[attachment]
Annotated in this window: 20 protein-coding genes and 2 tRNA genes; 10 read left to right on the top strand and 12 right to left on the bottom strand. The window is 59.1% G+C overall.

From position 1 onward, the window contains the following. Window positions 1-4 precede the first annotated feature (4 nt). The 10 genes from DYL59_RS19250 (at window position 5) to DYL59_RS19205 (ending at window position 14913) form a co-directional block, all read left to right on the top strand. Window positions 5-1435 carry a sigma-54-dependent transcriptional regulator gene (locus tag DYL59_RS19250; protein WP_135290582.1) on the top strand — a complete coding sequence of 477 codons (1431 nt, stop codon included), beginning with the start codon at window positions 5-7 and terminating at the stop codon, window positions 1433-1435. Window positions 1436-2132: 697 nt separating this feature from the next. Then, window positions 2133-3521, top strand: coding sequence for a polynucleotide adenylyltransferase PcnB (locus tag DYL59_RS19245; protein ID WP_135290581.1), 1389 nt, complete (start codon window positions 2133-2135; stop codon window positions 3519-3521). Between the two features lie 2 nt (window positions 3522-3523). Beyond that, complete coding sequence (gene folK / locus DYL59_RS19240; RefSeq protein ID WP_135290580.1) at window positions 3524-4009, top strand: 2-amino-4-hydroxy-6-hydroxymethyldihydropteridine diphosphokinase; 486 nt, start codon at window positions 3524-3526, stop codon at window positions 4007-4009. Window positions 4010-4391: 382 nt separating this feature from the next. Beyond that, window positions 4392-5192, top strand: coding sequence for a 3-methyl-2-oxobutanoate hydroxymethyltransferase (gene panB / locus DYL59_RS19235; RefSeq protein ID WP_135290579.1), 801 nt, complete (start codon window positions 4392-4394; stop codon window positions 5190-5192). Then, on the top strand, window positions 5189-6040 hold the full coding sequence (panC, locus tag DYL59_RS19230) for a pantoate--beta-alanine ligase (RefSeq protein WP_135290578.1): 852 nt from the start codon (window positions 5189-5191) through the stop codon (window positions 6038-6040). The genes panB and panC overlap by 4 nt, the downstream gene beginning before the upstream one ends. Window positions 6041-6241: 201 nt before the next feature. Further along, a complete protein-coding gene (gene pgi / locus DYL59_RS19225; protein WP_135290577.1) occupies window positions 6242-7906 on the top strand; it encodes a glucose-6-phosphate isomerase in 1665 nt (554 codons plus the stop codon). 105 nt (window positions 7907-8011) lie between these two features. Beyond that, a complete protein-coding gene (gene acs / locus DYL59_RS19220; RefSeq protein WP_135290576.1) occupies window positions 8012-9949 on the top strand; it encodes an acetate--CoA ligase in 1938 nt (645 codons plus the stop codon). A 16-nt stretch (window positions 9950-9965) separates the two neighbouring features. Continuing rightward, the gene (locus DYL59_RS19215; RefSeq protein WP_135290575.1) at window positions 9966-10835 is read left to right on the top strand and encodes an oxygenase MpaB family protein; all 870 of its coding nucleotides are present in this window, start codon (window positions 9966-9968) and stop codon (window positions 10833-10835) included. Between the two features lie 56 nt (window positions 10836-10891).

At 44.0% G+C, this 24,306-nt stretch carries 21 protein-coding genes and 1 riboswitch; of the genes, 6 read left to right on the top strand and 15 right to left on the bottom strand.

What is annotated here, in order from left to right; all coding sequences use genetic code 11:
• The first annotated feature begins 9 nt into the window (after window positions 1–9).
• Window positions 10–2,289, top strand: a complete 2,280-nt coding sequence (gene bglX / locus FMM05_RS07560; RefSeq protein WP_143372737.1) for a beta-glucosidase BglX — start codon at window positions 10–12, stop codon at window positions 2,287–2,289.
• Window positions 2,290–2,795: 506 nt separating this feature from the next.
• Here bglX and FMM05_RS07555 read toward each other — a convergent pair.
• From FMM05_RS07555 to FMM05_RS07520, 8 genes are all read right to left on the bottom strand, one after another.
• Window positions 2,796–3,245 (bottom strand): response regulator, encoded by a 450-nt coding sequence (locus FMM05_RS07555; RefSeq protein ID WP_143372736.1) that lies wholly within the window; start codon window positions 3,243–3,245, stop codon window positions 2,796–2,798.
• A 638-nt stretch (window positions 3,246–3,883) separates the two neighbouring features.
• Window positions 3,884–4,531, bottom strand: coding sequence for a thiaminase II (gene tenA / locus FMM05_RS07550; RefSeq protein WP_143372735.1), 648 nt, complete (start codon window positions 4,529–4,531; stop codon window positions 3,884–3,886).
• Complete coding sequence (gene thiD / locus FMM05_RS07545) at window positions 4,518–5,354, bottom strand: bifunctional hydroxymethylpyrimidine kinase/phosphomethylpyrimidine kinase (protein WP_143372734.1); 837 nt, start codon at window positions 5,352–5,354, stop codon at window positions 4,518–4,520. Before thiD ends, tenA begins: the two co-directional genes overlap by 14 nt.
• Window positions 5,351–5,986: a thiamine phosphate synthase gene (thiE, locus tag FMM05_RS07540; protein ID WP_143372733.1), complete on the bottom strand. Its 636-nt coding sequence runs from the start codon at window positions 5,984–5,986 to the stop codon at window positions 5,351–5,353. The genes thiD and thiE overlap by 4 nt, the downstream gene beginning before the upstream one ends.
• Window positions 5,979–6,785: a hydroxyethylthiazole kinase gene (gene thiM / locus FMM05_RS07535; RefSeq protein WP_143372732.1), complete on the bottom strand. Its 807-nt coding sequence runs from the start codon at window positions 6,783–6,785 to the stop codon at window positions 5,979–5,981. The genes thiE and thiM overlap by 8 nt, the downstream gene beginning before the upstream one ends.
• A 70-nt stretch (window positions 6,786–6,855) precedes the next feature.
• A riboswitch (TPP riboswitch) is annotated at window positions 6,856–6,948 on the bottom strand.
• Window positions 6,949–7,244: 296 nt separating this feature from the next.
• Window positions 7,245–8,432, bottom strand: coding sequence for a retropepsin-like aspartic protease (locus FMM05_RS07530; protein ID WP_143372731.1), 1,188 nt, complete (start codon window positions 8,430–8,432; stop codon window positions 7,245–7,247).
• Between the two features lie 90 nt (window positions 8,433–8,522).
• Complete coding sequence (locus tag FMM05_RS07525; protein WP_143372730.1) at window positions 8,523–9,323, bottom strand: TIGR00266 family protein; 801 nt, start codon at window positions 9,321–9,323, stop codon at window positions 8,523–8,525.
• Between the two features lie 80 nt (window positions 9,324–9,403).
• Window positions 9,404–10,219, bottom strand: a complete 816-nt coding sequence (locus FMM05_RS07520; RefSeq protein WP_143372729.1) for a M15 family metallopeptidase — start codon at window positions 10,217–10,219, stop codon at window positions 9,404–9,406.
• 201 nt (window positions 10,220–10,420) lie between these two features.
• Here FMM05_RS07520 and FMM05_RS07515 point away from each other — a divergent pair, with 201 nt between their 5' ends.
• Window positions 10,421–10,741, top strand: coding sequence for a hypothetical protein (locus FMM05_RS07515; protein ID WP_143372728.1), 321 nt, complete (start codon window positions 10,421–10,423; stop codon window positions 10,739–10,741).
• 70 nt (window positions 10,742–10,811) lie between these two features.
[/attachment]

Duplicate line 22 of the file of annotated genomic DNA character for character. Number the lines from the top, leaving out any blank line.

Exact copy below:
• Between the two features lie 80 nt (window positions 9,324–9,403).